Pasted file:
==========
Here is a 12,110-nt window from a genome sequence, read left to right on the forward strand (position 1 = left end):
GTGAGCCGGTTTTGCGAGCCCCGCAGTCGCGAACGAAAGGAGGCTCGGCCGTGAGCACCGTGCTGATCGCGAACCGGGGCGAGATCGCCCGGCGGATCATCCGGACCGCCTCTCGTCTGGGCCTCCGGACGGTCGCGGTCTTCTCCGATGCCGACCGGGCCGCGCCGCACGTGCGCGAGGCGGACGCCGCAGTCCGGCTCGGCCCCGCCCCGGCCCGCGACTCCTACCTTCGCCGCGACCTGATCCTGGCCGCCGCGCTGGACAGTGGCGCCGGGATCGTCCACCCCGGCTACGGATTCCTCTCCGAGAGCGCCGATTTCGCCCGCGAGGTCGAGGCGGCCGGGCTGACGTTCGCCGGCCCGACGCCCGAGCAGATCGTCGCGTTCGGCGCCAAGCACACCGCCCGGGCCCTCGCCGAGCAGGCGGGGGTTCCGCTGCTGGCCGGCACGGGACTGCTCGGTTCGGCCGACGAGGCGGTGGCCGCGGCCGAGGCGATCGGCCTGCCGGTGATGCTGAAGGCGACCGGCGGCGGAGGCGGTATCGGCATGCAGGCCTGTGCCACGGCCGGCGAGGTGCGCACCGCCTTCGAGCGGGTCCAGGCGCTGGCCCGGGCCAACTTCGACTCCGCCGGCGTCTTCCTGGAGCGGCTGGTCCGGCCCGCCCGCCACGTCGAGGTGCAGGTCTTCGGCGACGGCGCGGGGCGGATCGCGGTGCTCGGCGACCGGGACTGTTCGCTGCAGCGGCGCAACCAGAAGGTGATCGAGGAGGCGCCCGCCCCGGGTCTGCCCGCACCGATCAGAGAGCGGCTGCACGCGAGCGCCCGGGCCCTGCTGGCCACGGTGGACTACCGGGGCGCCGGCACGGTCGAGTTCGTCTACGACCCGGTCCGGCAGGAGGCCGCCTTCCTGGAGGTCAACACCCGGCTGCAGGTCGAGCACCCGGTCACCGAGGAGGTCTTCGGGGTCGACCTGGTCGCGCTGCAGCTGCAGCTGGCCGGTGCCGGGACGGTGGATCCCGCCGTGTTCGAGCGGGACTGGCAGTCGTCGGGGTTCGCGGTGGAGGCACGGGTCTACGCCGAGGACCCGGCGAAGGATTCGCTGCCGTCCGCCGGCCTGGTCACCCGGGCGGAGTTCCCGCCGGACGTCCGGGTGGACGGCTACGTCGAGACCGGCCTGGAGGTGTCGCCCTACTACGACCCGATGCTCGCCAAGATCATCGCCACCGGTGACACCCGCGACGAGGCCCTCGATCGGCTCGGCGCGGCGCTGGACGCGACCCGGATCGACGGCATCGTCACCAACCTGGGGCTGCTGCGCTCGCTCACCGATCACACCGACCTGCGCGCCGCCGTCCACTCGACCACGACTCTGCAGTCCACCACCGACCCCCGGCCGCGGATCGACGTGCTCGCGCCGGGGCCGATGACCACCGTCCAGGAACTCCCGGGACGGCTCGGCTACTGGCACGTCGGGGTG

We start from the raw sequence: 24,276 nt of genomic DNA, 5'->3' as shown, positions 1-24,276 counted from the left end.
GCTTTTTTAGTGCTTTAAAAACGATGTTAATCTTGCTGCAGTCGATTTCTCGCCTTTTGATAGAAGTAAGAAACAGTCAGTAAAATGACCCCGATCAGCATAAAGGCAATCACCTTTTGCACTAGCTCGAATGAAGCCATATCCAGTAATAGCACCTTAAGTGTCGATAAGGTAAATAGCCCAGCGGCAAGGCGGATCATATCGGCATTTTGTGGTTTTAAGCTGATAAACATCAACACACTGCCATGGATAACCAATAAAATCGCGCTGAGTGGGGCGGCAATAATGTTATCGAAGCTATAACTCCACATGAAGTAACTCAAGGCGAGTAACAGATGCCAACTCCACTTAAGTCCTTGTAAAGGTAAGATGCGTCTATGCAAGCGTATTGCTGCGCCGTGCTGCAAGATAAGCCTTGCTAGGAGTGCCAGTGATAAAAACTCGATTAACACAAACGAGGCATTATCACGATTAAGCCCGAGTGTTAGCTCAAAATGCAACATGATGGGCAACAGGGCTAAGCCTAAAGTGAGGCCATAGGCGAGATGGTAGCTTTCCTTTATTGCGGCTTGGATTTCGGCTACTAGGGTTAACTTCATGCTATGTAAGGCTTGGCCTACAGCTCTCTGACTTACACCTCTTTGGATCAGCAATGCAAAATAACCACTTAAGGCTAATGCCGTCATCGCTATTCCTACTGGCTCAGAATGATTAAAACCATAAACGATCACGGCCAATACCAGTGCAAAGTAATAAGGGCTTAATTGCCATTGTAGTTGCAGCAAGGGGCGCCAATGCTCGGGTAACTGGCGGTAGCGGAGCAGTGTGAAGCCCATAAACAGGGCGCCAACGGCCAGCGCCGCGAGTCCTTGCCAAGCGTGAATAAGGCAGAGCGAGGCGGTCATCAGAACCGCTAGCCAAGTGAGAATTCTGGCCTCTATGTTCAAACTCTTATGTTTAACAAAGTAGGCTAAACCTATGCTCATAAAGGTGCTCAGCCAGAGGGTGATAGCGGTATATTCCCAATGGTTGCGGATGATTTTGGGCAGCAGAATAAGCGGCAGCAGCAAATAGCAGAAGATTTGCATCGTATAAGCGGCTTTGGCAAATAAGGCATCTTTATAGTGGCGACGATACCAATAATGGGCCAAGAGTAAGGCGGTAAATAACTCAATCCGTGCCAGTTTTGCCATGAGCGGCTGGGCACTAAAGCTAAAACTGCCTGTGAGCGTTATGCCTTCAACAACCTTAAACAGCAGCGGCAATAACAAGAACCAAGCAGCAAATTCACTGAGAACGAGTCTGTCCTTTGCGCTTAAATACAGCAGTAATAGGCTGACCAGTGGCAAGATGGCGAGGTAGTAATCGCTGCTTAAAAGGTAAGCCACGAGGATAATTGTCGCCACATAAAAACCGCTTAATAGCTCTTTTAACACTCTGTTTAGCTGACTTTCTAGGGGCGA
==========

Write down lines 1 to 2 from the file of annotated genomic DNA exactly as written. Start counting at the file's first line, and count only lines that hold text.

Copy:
Here is a 12,110-nt window from a genome sequence, read left to right on the forward strand (position 1 = left end):
GTGAGCCGGTTTTGCGAGCCCCGCAGTCGCGAACGAAAGGAGGCTCGGCCGTGAGCACCGTGCTGATCGCGAACCGGGGCGAGATCGCCCGGCGGATCATCCGGACCGCCTCTCGTCTGGGCCTCCGGACGGTCGCGGTCTTCTCCGATGCCGACCGGGCCGCGCCGCACGTGCGCGAGGCGGACGCCGCAGTCCGGCTCGGCCCCGCCCCGGCCCGCGACTCCTACCTTCGCCGCGACCTGATCCTGGCCGCCGCGCTGGACAGTGGCGCCGGGATCGTCCACCCCGGCTACGGATTCCTCTCCGAGAGCGCCGATTTCGCCCGCGAGGTCGAGGCGGCCGGGCTGACGTTCGCCGGCCCGACGCCCGAGCAGATCGTCGCGTTCGGCGCCAAGCACACCGCCCGGGCCCTCGCCGAGCAGGCGGGGGTTCCGCTGCTGGCCGGCACGGGACTGCTCGGTTCGGCCGACGAGGCGGTGGCCGCGGCCGAGGCGATCGGCCTGCCGGTGATGCTGAAGGCGACCGGCGGCGGAGGCGGTATCGGCATGCAGGCCTGTGCCACGGCCGGCGAGGTGCGCACCGCCTTCGAGCGGGTCCAGGCGCTGGCCCGGGCCAACTTCGACTCCGCCGGCGTCTTCCTGGAGCGGCTGGTCCGGCCCGCCCGCCACGTCGAGGTGCAGGTCTTCGGCGACGGCGCGGGGCGGATCGCGGTGCTCGGCGACCGGGACTGTTCGCTGCAGCGGCGCAACCAGAAGGTGATCGAGGAGGCGCCCGCCCCGGGTCTGCCCGCACCGATCAGAGAGCGGCTGCACGCGAGCGCCCGGGCCCTGCTGGCCACGGTGGACTACCGGGGCGCCGGCACGGTCGAGTTCGTCTACGACCCGGTCCGGCAGGAGGCCGCCTTCCTGGAGGTCAACACCCGGCTGCAGGTCGAGCACCCGGTCACCGAGGAGGTCTTCGGGGTCGACCTGGTCGCGCTGCAGCTGCAGCTGGCCGGTGCCGGGACGGTGGATCCCGCCGTGTTCGAGCGGGACTGGCAGTCGTCGGGGTTCGCGGTGGAGGCACGGGTCTACGCCGAGGACCCGGCGAAGGATTCGCTGCCGTCCGCCGGCCTGGTCACCCGGGCGGAGTTCCCGCCGGACGTCCGGGTGGACGGCTACGTCGAGACCGGCCTGGAGGTGTCGCCCTACTACGACCCGATGCTCGCCAAGATCATCGCCACCGGTGACACCCGCGACGAGGCCCTCGATCGGCTCGGCGCGGCGCTGGACGCGACCCGGATCGACGGCATCGTCACCAACCTGGGGCTGCTGCGCTCGCTCACCGATCACACCGACCTGCGCGCCGCCGTCCACTCGACCACGACTCTGCAGTCCACCACCGACCCCCGGCCGCGGATCGACGTGCTCGCGCCGGGGCCGATGACCACCGTCCAGGAACTCCCGGGACGGCTCGGCTACTGGCACGTCGGGGTG